For me it’s a matter of prioritizing what needs to be done and determine how to be more productive during the day so I don’t have unfinished matters left to do at night after the girls are in bed.  The other problem of course, as mentioned in the book is being sucked into the ‘Internet black hole’, in particular the Social Media black hole. My intentions are usually to do a quick browse of Facebook/Instagram and all of sudden twenty minutes have passed.  This phenomenon is explained as a result of our body producing a powerful chemical called DOPAMINE.  Dopamine is actually a brain chemical that causes a seeking behavior.  And it’s followed up by the opioid system which gives us the pleasure of the results of what we sought.  It’s a continuous loop especially with the power of the Internet, we can constantly seek and be rewarded.
How is this problem resolved?  By finding an alternative you find equally pleasurable.  For me, it’s reading a book.  For others it could be listening to music or a podcast; talking with your loved one – actually making a connection with someone in person instead of online.
Shawn Stevenson also recommended using a blue light blocker whether it’s a pair of glasses or an application on your computer screen.  I know the Iphone has a nighttime setting to block out the blue light.  However, this is not an excuse to continue to be glued on the screen up to your bedtime.  This is only suggested for extenuating circumstances.
TURN YOUR BEDROOM TO A NO CELL PHONE ZONE (better yet a No Electronic Device Zone)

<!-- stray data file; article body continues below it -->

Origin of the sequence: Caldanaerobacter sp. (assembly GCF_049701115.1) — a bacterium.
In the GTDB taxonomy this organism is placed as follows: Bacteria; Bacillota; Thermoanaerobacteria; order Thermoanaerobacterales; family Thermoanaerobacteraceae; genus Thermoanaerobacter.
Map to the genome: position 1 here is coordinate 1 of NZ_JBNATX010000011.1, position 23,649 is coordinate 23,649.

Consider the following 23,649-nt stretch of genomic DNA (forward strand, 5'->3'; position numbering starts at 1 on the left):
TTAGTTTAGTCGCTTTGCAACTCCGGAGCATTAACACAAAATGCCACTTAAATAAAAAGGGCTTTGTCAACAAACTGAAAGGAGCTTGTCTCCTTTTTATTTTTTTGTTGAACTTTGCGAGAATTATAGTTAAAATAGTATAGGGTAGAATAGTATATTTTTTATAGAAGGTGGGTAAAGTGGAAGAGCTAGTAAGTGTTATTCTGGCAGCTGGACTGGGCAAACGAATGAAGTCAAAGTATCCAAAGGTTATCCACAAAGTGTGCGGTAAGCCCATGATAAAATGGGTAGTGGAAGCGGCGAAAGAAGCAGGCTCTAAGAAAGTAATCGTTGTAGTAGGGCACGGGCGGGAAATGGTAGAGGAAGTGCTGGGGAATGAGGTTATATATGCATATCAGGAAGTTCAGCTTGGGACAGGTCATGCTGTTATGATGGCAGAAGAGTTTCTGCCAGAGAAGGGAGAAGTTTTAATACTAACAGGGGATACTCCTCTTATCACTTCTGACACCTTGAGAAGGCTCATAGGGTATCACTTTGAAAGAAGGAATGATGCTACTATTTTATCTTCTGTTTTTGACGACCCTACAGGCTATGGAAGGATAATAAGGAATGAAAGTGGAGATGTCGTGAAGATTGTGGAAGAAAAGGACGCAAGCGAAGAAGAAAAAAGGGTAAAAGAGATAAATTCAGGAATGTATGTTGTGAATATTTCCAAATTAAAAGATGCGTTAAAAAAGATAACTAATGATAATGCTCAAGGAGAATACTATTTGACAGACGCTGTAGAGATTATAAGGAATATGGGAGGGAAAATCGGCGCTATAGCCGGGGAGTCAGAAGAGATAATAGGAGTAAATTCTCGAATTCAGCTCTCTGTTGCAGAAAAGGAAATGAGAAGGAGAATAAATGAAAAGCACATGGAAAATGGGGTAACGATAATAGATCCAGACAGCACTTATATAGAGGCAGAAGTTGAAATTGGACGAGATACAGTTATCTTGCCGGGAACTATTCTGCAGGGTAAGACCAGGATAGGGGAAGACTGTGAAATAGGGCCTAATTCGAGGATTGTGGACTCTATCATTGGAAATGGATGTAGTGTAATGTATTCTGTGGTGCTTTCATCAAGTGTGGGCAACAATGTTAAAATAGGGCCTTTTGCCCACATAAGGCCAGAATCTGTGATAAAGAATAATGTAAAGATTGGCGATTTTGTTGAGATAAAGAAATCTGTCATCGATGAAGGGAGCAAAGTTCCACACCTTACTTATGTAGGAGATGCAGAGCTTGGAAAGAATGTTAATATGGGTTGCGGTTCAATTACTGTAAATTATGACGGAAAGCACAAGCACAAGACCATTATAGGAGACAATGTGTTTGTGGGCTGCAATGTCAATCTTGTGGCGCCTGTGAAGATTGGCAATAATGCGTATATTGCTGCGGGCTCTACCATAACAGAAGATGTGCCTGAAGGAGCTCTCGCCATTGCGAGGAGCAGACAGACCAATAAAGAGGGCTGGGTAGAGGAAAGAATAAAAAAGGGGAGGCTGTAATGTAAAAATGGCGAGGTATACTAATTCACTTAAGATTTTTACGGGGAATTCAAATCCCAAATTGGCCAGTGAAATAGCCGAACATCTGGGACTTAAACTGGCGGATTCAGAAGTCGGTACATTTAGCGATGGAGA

Electronic devices emit both electric and magnetic fields known as EMFs.  EMFs have been found to cause disruption in the communication among the cells in our bodies.
On my To-Do List – Buy an Alarm Clock!  Yes I am one of the guilty ones who keeps the cell phone on the dresser next to the bed and used as an alarm clock.  I also use my phone as part of my morning routine where I turn on the Calm app to begin my mini-meditation session.  It’s a change for the better though.  I will find a way to make it work!
In the book, Shawn details the risks of cell phone EMFs.  In 2011, a document was released by the World Health Organization (WHO)/International Agency for Research on Cancer (IARC) classifying cell phone radiation as a Group 2B carcinogen based on an increased risk of  a malignant type of brain cancer, glioma from cell phone use.
Now that we know cell phones could possibly cause cancer.  How does it affect our sleep?  As found in a study, EMF significantly disrupts melatonin secretion.  “Melatonin is produced by the pineal gland and other tissues in your body that send signals to your cells to prepare you for sleep.”  When melatonin isn’t properly secreted, the quality of sleep is negatively impacted.
Optimal Room Temperature for Sleep is around 60 deg to 68 deg F
Do you keep your home’s thermostat below 68 deg at night? The body’s core temperature fluctuates throughout the day.  At night, when your body is ready for bed, it automatically drops to prepare for sleep.  Apparently, if your house is warmer than the ideal temperature it’s harder for your body to achieve good sleep.
This happened to me the other night when I purposely went to bed early before 10pm, but I didn’t open the window to allow for the cooler air to cool down the bedroom. I tossed and turned all night!  Pulling the covers off me but I’d put them back on because it felt weird to sleep without a blanket over my body.  But then I’d get hot again and it was a sleepless cycle of covers on then off.